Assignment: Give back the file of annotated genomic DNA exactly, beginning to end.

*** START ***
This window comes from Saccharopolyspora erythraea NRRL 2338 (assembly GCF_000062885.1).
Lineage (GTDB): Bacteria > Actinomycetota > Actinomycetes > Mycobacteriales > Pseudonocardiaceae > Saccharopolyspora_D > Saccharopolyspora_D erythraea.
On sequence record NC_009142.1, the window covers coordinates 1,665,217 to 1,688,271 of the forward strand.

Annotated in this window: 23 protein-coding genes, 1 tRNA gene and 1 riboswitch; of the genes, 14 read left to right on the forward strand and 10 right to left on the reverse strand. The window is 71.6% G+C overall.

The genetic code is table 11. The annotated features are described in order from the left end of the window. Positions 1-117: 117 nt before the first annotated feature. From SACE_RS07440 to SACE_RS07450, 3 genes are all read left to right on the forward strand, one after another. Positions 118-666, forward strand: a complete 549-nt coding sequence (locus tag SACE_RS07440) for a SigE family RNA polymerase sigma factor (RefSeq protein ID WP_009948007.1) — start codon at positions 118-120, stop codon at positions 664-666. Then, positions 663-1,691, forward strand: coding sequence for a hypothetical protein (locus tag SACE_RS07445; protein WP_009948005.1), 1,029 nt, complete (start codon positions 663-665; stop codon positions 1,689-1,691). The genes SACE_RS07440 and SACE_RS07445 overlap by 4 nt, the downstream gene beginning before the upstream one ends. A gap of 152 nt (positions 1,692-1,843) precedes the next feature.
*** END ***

This window comes from Saccharopolyspora erythraea NRRL 2338 (assembly GCF_000062885.1).
Lineage (GTDB): Bacteria > Actinomycetota > Actinomycetes > Mycobacteriales > Pseudonocardiaceae > Saccharopolyspora_D > Saccharopolyspora_D erythraea.
On sequence record NC_009142.1, the window covers coordinates 1,665,217 to 1,688,271 of the forward strand.

Annotated in this window: 23 protein-coding genes, 1 tRNA gene and 1 riboswitch; of the genes, 14 read left to right on the forward strand and 10 right to left on the reverse strand. The window is 71.6% G+C overall.

The genetic code is table 11. The annotated features are described in order from the left end of the window. Positions 1-117: 117 nt before the first annotated feature. From SACE_RS07440 to SACE_RS07450, 3 genes are all read left to right on the forward strand, one after another. Positions 118-666, forward strand: a complete 549-nt coding sequence (locus tag SACE_RS07440) for a SigE family RNA polymerase sigma factor (RefSeq protein ID WP_009948007.1) — start codon at positions 118-120, stop codon at positions 664-666. Then, positions 663-1,691, forward strand: coding sequence for a hypothetical protein (locus tag SACE_RS07445; protein WP_009948005.1), 1,029 nt, complete (start codon positions 663-665; stop codon positions 1,689-1,691). The genes SACE_RS07440 and SACE_RS07445 overlap by 4 nt, the downstream gene beginning before the upstream one ends. A gap of 152 nt (positions 1,692-1,843) precedes the next feature.